|I have a pretty solid streak of perseverance. When I do things, I tend to do them until they're done or until they can't be done anymore. I think this is mostly a product of how I was raised. When I played sports as a kid and got sick of them halfway through the season, I was reminded that I made a commitment. Commitments shouldn't be broken because both parties can be and usually are adversely affected. I've carried this practice into my current belief system. Some people think you should just give up if you experience adversity. Some people think you should change your plans if something gets harder than you expected. Some people think it's ok to be flaky and to choose when to show up and when to skip out on commitments. I don't think any of these things are ok.
So when I recently changed my hiking plans mid-hike, I somewhat disappointed myself. I was all set to complete a goal despite all the obstacles I knew I would encounter. But because of some unforeseen obstacles (all compounded together), I had to cut the hike short and go home early. And I think this had a larger psychological impact than I would've imagined. Not only did I not achieve my goals, but I didn't complete the task. And it's not that I would've done anything differently if I could do it all over again, it's just that it went against my pattern of perseverance.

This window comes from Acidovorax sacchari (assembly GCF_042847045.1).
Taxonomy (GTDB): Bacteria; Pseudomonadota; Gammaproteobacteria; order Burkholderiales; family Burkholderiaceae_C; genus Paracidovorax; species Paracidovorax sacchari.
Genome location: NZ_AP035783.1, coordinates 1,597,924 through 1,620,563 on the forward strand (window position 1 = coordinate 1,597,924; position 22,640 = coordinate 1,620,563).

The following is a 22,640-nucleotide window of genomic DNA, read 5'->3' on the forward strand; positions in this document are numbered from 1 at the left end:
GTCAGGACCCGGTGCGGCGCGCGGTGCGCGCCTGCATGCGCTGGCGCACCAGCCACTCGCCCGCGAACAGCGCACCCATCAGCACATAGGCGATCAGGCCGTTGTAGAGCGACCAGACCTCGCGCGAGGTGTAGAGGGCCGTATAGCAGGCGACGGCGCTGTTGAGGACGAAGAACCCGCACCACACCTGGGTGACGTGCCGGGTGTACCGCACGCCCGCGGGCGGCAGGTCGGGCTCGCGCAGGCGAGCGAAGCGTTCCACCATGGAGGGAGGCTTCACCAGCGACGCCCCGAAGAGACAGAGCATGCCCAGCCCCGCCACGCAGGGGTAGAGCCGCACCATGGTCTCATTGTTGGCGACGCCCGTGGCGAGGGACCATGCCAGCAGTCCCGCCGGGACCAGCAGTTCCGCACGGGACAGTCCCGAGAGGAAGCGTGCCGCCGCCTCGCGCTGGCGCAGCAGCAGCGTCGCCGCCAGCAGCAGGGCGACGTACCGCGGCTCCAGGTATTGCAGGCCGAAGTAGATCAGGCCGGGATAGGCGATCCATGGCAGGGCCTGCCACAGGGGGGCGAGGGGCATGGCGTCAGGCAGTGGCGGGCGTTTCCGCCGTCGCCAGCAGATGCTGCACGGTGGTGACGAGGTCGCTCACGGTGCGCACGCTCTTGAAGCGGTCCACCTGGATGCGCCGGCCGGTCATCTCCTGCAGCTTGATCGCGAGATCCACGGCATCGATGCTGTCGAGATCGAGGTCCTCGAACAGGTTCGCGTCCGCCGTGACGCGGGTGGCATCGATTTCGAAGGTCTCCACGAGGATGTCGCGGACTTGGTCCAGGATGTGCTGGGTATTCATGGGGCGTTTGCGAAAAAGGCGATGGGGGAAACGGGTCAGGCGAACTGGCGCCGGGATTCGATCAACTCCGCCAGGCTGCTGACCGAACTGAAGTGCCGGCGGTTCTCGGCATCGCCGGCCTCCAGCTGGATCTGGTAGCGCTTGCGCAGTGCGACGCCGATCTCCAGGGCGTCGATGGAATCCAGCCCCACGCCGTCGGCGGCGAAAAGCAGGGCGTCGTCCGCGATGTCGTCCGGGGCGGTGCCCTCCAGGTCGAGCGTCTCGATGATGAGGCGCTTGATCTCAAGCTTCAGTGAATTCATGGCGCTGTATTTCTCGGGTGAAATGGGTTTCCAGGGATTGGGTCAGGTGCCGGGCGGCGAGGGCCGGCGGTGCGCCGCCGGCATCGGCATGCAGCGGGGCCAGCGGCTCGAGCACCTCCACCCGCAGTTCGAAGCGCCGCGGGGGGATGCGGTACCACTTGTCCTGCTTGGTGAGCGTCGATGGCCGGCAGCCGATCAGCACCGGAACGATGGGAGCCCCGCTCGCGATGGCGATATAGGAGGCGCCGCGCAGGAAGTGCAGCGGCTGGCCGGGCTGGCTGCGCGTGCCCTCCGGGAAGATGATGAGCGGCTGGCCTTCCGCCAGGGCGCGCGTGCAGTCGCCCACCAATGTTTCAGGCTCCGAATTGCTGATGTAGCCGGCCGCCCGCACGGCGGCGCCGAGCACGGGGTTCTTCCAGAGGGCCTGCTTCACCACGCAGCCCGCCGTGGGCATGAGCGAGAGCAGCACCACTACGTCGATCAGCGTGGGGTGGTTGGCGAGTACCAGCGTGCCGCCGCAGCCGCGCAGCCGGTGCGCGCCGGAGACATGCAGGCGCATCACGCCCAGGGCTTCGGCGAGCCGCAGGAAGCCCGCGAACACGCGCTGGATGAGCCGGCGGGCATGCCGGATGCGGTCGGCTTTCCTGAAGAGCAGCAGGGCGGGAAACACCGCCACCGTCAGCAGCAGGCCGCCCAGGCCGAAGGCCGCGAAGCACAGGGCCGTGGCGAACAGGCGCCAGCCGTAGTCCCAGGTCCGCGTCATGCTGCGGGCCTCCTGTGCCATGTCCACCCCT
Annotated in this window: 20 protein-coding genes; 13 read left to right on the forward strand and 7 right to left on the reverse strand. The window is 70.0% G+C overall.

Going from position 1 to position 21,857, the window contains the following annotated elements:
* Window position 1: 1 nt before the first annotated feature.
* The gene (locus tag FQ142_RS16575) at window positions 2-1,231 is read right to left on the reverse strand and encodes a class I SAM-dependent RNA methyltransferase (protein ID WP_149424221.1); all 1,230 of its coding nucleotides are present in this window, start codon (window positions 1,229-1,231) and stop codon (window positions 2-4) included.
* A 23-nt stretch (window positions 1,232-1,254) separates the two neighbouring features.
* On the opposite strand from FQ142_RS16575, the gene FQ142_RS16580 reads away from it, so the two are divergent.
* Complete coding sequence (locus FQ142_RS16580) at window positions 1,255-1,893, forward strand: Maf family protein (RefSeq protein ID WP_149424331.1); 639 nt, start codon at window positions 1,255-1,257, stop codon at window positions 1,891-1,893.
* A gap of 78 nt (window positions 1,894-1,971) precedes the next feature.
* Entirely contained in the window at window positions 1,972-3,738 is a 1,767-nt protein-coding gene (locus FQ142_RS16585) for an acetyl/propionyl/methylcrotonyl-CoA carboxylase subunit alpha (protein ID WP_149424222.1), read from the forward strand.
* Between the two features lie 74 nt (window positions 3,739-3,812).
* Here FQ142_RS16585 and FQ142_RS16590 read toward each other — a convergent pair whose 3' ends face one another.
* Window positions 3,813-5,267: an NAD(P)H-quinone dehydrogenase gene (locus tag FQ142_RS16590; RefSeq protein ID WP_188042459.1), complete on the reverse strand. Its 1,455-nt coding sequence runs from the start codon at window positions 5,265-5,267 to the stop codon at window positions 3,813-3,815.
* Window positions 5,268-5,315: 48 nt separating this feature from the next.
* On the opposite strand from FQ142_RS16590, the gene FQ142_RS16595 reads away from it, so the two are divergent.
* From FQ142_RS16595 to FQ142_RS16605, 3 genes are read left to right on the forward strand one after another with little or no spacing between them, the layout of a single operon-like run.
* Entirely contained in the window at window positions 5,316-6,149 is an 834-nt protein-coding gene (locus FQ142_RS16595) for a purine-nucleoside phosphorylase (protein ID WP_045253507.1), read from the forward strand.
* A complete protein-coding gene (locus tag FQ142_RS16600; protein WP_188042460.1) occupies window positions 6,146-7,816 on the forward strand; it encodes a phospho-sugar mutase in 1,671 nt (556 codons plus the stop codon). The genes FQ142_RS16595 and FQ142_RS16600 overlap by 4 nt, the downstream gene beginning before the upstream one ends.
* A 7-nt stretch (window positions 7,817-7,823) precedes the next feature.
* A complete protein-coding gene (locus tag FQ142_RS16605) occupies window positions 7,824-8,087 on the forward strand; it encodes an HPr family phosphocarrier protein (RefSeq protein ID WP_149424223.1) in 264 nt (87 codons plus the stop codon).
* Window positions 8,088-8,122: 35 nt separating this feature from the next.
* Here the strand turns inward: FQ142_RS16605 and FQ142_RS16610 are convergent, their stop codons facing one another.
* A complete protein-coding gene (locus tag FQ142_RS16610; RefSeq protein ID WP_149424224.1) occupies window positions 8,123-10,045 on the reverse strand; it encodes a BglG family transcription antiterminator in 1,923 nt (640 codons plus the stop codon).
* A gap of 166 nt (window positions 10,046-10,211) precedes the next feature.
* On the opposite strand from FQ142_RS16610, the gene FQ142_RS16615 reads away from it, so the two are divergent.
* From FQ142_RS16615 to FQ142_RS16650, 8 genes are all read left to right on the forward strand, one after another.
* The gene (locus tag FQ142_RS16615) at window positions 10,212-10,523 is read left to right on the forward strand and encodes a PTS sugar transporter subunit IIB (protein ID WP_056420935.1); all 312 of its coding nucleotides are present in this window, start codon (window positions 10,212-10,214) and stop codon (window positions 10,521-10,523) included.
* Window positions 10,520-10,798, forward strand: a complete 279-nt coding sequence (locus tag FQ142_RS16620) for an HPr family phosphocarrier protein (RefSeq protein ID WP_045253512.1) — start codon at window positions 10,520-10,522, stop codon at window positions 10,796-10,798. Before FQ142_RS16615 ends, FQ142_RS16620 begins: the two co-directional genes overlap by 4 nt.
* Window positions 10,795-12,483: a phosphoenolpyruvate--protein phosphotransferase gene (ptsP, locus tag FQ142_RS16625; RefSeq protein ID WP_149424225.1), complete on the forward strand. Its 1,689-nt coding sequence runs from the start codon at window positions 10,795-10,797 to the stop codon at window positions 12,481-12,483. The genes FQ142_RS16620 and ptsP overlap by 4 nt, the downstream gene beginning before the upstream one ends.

So it was refreshing this past weekend to go hiking again and cleanse the bad taste I had in my mouth. It was good to complete a goal by reaching a destination. It was good to actually reach a campsite. It was nice not seeing any bears or other threatening wildlife. And it was comforting to sleep in a warm, dry tent. I'd hate to say that I wouldn't be able to persevere through all that stuff at a later date, but maybe I would just need to be a little less ambitious. Seriously, 50 miles in 3 days during a hurricane in bear country? What was I thinking? #psychology